The gift Felix Hoffman gave his dad in the late 19th century the drug aspirin keeps on giving, according to the Higuchi Biosciences Center and the Drug Information Center at Kansas University.
Hoffman's dad had arthritis. So Hoffman, a German chemist, invented a product in 1897 to ease his pain: aspirin.
How did it work? Amazingly, nobody knew until 1971, when British drug expert Sir John Vane found that aspirin slowed the body's production of the hormone prostaglandin. The hormone is an important molecule to the perception and experience of pain.
But the way aspirin works isn't the miraculous thing. The miracle is that new uses keep appearing for the drug. It's the key ingredient in more than 50 over-the-counter medicines.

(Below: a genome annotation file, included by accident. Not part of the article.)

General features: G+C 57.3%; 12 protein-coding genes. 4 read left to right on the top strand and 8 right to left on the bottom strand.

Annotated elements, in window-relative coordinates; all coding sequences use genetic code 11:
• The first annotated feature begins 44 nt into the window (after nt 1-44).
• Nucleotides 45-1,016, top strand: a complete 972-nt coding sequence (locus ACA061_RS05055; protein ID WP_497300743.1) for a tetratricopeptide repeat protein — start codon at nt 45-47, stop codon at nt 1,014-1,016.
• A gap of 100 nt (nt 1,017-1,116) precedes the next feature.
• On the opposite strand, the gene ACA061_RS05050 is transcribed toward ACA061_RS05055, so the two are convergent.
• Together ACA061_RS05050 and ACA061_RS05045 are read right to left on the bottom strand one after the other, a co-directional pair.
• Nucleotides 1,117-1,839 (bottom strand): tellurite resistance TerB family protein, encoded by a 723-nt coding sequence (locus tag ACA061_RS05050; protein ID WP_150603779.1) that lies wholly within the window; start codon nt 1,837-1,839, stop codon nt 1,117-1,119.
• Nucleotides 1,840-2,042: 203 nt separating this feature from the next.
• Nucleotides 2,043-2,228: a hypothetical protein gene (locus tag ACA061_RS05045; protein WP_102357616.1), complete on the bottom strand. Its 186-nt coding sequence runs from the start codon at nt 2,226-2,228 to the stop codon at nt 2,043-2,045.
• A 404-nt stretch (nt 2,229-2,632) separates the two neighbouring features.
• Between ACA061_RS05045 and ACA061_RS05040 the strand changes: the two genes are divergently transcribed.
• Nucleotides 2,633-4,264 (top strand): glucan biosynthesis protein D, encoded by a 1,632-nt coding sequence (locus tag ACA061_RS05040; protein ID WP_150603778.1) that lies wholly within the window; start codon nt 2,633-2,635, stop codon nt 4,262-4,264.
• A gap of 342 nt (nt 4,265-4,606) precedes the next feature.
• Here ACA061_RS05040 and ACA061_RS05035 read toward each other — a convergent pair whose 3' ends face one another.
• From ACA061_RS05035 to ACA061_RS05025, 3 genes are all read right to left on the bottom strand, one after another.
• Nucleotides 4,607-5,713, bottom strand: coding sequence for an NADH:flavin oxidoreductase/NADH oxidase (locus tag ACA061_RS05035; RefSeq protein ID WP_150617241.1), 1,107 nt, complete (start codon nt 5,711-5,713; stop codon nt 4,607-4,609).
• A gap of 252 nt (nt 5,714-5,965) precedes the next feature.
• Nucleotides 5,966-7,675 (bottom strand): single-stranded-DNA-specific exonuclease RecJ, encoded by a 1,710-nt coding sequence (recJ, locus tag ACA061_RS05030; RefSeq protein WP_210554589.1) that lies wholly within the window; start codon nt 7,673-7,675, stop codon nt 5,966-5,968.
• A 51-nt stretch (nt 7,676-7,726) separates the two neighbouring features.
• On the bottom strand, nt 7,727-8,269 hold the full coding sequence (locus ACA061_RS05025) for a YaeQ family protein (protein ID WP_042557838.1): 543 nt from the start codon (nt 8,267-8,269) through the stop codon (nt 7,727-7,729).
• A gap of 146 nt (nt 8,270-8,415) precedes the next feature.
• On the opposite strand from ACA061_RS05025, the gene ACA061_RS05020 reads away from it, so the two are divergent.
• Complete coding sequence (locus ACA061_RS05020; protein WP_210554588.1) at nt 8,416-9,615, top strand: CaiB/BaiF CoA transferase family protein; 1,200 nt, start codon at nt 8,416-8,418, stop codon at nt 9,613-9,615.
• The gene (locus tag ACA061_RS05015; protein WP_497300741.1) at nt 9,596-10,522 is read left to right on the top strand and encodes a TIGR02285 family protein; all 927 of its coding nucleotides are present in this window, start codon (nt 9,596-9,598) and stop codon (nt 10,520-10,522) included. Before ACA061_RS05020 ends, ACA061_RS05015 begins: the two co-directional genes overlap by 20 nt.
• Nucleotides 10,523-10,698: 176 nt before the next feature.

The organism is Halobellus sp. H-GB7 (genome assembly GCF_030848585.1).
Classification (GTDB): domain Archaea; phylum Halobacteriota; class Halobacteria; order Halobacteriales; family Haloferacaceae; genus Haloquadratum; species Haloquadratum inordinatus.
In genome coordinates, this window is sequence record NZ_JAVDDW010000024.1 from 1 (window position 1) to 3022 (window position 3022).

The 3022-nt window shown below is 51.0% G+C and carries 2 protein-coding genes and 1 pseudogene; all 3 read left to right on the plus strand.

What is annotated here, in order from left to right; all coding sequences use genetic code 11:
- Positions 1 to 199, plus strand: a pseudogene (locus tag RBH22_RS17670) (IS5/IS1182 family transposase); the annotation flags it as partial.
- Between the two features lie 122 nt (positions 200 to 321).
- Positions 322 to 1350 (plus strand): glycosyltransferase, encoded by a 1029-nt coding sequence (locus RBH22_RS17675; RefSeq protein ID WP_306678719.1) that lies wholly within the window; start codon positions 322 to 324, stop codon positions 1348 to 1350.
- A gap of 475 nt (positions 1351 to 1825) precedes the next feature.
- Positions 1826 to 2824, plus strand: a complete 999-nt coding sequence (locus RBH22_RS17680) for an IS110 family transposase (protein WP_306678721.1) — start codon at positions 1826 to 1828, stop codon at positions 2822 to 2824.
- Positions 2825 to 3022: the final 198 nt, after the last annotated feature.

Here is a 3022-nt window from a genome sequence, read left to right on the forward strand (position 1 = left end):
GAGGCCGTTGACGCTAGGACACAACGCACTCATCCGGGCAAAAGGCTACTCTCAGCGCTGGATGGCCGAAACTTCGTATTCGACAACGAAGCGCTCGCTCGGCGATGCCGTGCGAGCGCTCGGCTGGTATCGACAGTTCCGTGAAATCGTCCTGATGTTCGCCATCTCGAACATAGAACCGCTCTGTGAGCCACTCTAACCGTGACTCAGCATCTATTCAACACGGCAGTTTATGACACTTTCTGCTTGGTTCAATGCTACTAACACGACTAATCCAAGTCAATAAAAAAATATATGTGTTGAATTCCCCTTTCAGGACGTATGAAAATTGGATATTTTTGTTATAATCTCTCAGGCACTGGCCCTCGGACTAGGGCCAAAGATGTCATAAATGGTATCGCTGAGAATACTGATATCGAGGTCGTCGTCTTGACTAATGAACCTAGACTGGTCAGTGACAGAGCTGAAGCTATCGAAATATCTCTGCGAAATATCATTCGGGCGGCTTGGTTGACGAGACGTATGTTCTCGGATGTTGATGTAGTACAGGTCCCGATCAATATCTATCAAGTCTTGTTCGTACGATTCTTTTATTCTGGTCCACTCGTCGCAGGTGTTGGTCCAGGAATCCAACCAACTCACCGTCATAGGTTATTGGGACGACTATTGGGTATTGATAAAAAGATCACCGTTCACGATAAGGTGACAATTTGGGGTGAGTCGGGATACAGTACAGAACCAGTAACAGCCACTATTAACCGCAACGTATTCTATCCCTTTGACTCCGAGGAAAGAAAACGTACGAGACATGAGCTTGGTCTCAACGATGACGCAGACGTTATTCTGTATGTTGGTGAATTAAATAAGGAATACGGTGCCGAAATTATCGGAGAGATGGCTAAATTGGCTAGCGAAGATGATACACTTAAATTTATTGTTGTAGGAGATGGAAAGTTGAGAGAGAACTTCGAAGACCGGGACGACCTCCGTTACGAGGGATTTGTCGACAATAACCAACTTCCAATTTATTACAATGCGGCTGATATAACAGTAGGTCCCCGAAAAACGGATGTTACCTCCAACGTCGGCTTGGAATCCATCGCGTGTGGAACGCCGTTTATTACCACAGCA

For example, the humble pain killer is now used for cardiovascular disease. A Harvard University study found that men who took a tablet of aspirin every other day had 44 percent fewer heart attacks than those who didn't. Aspirin can also prevent blood clots and ward off strokes.